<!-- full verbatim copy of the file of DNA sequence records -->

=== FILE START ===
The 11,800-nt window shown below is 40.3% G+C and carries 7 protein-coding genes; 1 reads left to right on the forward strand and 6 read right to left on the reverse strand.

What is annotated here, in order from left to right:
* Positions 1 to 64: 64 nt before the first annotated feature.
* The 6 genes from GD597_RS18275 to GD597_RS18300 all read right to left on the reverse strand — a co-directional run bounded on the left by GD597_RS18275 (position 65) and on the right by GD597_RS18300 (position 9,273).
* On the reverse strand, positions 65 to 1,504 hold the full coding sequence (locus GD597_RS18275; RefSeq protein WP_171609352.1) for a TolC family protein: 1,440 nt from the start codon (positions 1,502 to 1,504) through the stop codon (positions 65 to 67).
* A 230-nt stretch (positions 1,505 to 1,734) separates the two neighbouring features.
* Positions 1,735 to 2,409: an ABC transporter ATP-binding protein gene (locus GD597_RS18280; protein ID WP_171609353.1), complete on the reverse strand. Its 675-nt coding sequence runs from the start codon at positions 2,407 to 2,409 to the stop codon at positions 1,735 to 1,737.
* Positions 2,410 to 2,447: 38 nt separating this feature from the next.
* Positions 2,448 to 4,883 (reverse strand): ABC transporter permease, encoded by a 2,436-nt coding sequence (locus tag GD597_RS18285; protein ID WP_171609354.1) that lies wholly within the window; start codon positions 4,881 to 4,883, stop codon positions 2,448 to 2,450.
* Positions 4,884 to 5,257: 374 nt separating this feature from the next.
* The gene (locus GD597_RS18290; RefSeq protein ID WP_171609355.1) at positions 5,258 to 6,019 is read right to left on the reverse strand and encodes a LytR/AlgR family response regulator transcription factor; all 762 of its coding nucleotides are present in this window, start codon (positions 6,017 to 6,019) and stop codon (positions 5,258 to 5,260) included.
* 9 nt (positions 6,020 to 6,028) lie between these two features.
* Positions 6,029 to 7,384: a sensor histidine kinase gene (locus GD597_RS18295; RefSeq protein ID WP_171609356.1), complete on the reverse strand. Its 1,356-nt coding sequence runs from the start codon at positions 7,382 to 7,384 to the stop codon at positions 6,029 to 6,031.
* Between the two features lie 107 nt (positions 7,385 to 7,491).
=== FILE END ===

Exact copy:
The 11,800-nt window shown below is 40.3% G+C and carries 7 protein-coding genes; 1 reads left to right on the forward strand and 6 read right to left on the reverse strand.

What is annotated here, in order from left to right:
* Positions 1 to 64: 64 nt before the first annotated feature.
* The 6 genes from GD597_RS18275 to GD597_RS18300 all read right to left on the reverse strand — a co-directional run bounded on the left by GD597_RS18275 (position 65) and on the right by GD597_RS18300 (position 9,273).
* On the reverse strand, positions 65 to 1,504 hold the full coding sequence (locus GD597_RS18275; RefSeq protein WP_171609352.1) for a TolC family protein: 1,440 nt from the start codon (positions 1,502 to 1,504) through the stop codon (positions 65 to 67).
* A 230-nt stretch (positions 1,505 to 1,734) separates the two neighbouring features.
* Positions 1,735 to 2,409: an ABC transporter ATP-binding protein gene (locus GD597_RS18280; protein ID WP_171609353.1), complete on the reverse strand. Its 675-nt coding sequence runs from the start codon at positions 2,407 to 2,409 to the stop codon at positions 1,735 to 1,737.
* Positions 2,410 to 2,447: 38 nt separating this feature from the next.
* Positions 2,448 to 4,883 (reverse strand): ABC transporter permease, encoded by a 2,436-nt coding sequence (locus tag GD597_RS18285; protein ID WP_171609354.1) that lies wholly within the window; start codon positions 4,881 to 4,883, stop codon positions 2,448 to 2,450.
* Positions 4,884 to 5,257: 374 nt separating this feature from the next.
* The gene (locus GD597_RS18290; RefSeq protein ID WP_171609355.1) at positions 5,258 to 6,019 is read right to left on the reverse strand and encodes a LytR/AlgR family response regulator transcription factor; all 762 of its coding nucleotides are present in this window, start codon (positions 6,017 to 6,019) and stop codon (positions 5,258 to 5,260) included.
* 9 nt (positions 6,020 to 6,028) lie between these two features.
* Positions 6,029 to 7,384: a sensor histidine kinase gene (locus GD597_RS18295; RefSeq protein ID WP_171609356.1), complete on the reverse strand. Its 1,356-nt coding sequence runs from the start codon at positions 7,382 to 7,384 to the stop codon at positions 6,029 to 6,031.
* Between the two features lie 107 nt (positions 7,385 to 7,491).